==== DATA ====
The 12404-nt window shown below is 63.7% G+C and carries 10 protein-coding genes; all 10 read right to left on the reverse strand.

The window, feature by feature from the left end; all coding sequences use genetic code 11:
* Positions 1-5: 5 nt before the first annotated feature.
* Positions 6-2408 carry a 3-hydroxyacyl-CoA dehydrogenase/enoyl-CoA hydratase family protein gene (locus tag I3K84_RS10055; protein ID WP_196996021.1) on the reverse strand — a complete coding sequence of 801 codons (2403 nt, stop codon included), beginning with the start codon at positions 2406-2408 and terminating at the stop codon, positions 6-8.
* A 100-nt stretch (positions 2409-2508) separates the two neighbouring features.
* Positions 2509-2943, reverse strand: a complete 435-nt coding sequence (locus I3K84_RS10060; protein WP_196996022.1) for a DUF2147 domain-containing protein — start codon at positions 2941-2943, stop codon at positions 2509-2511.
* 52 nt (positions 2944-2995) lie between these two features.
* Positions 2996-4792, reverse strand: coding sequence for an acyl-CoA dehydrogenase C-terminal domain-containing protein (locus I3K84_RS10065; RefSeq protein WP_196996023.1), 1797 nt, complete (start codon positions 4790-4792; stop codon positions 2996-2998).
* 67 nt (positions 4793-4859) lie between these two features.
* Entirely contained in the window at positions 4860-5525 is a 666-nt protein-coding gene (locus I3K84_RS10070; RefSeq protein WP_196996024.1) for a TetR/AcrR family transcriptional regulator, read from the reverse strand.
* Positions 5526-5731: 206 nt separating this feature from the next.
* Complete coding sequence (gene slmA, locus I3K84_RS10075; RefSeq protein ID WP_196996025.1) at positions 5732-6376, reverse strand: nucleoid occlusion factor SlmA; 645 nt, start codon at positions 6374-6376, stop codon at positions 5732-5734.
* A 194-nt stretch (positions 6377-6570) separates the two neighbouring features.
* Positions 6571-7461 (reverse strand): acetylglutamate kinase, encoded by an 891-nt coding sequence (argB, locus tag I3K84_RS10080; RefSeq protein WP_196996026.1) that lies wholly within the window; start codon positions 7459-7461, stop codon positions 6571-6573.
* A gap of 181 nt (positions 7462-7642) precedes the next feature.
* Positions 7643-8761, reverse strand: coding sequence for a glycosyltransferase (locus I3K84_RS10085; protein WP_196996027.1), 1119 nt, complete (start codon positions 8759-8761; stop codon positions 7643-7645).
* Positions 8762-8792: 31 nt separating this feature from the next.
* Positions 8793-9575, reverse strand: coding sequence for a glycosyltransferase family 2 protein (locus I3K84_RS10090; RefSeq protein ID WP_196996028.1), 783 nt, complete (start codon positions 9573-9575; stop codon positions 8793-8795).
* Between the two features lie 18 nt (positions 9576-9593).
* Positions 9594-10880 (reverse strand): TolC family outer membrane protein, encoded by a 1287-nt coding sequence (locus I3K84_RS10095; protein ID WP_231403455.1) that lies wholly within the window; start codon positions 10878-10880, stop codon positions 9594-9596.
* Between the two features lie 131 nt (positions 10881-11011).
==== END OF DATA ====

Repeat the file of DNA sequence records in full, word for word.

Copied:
The 12404-nt window shown below is 63.7% G+C and carries 10 protein-coding genes; all 10 read right to left on the reverse strand.

The window, feature by feature from the left end; all coding sequences use genetic code 11:
* Positions 1-5: 5 nt before the first annotated feature.
* Positions 6-2408 carry a 3-hydroxyacyl-CoA dehydrogenase/enoyl-CoA hydratase family protein gene (locus tag I3K84_RS10055; protein ID WP_196996021.1) on the reverse strand — a complete coding sequence of 801 codons (2403 nt, stop codon included), beginning with the start codon at positions 2406-2408 and terminating at the stop codon, positions 6-8.
* A 100-nt stretch (positions 2409-2508) separates the two neighbouring features.
* Positions 2509-2943, reverse strand: a complete 435-nt coding sequence (locus I3K84_RS10060; protein WP_196996022.1) for a DUF2147 domain-containing protein — start codon at positions 2941-2943, stop codon at positions 2509-2511.
* 52 nt (positions 2944-2995) lie between these two features.
* Positions 2996-4792, reverse strand: coding sequence for an acyl-CoA dehydrogenase C-terminal domain-containing protein (locus I3K84_RS10065; RefSeq protein WP_196996023.1), 1797 nt, complete (start codon positions 4790-4792; stop codon positions 2996-2998).
* 67 nt (positions 4793-4859) lie between these two features.
* Entirely contained in the window at positions 4860-5525 is a 666-nt protein-coding gene (locus I3K84_RS10070; RefSeq protein WP_196996024.1) for a TetR/AcrR family transcriptional regulator, read from the reverse strand.
* Positions 5526-5731: 206 nt separating this feature from the next.
* Complete coding sequence (gene slmA, locus I3K84_RS10075; RefSeq protein ID WP_196996025.1) at positions 5732-6376, reverse strand: nucleoid occlusion factor SlmA; 645 nt, start codon at positions 6374-6376, stop codon at positions 5732-5734.
* A 194-nt stretch (positions 6377-6570) separates the two neighbouring features.
* Positions 6571-7461 (reverse strand): acetylglutamate kinase, encoded by an 891-nt coding sequence (argB, locus tag I3K84_RS10080; RefSeq protein WP_196996026.1) that lies wholly within the window; start codon positions 7459-7461, stop codon positions 6571-6573.
* A gap of 181 nt (positions 7462-7642) precedes the next feature.
* Positions 7643-8761, reverse strand: coding sequence for a glycosyltransferase (locus I3K84_RS10085; protein WP_196996027.1), 1119 nt, complete (start codon positions 8759-8761; stop codon positions 7643-7645).
* Positions 8762-8792: 31 nt separating this feature from the next.
* Positions 8793-9575, reverse strand: coding sequence for a glycosyltransferase family 2 protein (locus I3K84_RS10090; RefSeq protein ID WP_196996028.1), 783 nt, complete (start codon positions 9573-9575; stop codon positions 8793-8795).
* Between the two features lie 18 nt (positions 9576-9593).
* Positions 9594-10880 (reverse strand): TolC family outer membrane protein, encoded by a 1287-nt coding sequence (locus I3K84_RS10095; protein ID WP_231403455.1) that lies wholly within the window; start codon positions 10878-10880, stop codon positions 9594-9596.
* Between the two features lie 131 nt (positions 10881-11011).